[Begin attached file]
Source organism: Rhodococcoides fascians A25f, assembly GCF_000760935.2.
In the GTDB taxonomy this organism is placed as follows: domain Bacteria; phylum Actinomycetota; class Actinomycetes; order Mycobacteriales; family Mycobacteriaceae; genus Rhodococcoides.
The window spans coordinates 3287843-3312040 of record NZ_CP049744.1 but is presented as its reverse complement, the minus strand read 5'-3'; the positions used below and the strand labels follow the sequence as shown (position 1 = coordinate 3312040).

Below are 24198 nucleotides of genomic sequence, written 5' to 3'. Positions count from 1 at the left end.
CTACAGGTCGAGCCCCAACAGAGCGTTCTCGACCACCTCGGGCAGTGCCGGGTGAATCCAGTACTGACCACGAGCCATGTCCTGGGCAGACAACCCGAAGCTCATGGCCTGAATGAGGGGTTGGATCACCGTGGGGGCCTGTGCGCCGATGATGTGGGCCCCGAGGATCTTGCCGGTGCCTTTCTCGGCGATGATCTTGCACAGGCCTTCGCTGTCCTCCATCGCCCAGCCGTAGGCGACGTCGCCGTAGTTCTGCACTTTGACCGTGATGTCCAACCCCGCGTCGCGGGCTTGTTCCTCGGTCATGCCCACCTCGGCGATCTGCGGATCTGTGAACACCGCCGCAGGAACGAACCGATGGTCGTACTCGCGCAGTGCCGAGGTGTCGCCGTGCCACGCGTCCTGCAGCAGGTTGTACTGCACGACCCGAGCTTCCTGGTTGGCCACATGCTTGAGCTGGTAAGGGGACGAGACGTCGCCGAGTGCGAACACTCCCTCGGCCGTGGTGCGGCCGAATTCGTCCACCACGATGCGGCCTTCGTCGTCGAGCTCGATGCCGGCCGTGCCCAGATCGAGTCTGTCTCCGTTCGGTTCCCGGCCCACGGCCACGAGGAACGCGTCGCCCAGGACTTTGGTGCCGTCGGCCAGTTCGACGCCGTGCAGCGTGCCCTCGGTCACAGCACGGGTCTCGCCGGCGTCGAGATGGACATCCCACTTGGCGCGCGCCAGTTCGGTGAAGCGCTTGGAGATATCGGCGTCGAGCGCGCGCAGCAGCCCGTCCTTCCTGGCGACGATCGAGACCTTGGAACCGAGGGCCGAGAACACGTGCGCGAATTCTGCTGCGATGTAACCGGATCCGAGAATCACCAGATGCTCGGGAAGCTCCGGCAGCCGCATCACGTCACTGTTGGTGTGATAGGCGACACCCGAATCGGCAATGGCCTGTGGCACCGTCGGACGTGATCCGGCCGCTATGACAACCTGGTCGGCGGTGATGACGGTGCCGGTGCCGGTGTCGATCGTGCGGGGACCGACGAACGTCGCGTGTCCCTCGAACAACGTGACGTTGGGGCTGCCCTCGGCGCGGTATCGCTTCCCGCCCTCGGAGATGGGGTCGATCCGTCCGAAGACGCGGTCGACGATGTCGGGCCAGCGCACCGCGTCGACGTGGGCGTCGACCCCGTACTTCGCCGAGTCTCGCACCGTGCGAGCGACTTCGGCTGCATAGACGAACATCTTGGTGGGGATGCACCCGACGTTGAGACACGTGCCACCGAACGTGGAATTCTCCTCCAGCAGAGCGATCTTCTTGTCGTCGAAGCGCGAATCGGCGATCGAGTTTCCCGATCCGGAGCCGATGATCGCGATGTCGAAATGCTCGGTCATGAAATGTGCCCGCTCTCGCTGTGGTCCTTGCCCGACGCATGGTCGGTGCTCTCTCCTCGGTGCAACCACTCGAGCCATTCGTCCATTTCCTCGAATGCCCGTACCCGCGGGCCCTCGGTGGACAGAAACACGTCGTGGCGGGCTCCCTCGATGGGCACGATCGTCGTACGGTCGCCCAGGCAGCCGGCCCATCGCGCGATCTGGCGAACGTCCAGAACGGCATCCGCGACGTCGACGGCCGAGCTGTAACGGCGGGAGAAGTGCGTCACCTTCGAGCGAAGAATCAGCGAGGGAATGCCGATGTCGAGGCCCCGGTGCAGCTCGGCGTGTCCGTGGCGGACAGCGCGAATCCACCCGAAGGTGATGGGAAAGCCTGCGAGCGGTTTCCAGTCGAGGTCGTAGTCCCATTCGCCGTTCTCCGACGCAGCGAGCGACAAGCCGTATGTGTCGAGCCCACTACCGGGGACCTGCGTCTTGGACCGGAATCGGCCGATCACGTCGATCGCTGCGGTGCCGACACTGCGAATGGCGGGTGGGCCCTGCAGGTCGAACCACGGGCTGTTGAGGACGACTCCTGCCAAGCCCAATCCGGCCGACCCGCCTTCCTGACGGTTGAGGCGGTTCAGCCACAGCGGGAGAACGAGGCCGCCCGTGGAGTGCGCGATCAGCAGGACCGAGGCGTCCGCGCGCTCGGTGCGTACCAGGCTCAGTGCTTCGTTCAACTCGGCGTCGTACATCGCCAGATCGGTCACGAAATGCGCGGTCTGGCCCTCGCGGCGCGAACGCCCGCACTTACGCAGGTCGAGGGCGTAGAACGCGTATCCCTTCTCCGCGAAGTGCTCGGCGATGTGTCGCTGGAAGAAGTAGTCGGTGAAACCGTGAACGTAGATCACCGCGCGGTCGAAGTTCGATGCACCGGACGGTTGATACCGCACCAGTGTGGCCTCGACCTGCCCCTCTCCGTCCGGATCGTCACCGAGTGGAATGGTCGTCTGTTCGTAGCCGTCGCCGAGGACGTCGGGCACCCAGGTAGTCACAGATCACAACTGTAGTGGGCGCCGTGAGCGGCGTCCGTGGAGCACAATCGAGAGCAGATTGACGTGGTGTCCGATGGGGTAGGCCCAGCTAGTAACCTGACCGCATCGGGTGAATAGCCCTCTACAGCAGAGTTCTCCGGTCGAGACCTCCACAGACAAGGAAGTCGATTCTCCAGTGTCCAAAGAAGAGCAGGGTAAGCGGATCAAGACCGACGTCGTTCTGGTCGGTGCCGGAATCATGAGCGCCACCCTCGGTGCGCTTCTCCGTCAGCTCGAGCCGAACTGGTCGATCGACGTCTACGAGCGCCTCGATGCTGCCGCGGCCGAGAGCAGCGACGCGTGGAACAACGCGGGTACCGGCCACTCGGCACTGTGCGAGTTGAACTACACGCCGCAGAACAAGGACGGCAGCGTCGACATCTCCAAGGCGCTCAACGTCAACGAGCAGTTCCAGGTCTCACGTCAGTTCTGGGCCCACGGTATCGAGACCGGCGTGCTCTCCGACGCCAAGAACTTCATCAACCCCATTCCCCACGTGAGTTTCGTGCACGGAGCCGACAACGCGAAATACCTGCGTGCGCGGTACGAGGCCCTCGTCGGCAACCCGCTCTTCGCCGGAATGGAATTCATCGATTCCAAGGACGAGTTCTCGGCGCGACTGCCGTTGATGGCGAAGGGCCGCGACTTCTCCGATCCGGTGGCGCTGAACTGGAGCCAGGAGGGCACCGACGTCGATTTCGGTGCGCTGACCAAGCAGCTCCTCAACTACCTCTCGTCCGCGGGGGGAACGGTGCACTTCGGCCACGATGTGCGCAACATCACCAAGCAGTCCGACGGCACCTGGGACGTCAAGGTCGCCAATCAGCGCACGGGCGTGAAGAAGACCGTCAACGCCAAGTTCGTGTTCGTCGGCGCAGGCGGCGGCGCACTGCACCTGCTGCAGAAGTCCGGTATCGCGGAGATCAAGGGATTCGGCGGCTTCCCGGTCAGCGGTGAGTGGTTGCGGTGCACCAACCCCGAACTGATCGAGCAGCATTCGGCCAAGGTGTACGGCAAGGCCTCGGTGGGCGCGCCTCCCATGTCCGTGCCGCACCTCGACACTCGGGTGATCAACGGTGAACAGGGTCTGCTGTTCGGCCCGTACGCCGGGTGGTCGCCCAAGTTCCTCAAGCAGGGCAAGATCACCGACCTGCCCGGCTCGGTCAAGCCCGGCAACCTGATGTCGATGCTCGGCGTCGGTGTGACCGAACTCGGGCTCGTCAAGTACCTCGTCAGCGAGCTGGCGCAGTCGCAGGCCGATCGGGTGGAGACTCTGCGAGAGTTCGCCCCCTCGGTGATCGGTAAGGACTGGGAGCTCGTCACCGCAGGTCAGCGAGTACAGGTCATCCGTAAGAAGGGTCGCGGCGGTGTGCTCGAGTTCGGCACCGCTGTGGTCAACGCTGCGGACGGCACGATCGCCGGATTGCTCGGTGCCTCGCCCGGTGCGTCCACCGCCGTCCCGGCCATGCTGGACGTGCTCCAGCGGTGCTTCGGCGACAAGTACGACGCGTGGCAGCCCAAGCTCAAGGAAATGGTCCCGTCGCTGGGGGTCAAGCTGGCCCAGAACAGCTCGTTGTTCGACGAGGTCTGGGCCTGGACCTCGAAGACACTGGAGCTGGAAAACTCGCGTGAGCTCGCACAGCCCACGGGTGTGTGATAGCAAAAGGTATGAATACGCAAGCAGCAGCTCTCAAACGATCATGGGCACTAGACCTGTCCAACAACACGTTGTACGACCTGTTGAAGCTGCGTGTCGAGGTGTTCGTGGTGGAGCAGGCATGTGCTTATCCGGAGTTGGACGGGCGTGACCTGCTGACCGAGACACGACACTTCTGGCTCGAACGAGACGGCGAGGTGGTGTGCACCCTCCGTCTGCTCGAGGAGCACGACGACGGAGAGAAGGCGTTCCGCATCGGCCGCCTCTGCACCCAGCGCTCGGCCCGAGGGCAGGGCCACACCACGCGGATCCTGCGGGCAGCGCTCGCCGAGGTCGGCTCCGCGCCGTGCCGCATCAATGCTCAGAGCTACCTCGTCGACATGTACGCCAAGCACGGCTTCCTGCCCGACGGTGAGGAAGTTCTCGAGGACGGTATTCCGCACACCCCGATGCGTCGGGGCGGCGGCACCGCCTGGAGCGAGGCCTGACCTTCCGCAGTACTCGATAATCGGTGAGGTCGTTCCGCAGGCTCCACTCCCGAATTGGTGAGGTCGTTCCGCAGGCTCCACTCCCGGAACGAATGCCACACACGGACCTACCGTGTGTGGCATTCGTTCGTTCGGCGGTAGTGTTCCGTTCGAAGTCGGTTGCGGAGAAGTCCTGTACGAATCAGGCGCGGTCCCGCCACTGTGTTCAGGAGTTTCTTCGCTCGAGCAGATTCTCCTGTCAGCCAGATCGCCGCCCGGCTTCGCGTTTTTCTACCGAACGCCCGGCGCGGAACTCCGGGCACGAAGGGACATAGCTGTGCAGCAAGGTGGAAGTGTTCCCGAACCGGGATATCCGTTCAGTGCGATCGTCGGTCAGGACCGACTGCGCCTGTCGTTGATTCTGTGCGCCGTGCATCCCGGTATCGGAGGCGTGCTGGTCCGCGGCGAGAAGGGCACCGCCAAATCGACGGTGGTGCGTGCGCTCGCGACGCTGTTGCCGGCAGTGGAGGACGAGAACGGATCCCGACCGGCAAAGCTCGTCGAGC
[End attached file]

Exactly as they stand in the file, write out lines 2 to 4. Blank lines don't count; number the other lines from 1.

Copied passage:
In the GTDB taxonomy this organism is placed as follows: domain Bacteria; phylum Actinomycetota; class Actinomycetes; order Mycobacteriales; family Mycobacteriaceae; genus Rhodococcoides.
The window spans coordinates 3287843-3312040 of record NZ_CP049744.1 but is presented as its reverse complement, the minus strand read 5'-3'; the positions used below and the strand labels follow the sequence as shown (position 1 = coordinate 3312040).

Below are 24198 nucleotides of genomic sequence, written 5' to 3'. Positions count from 1 at the left end.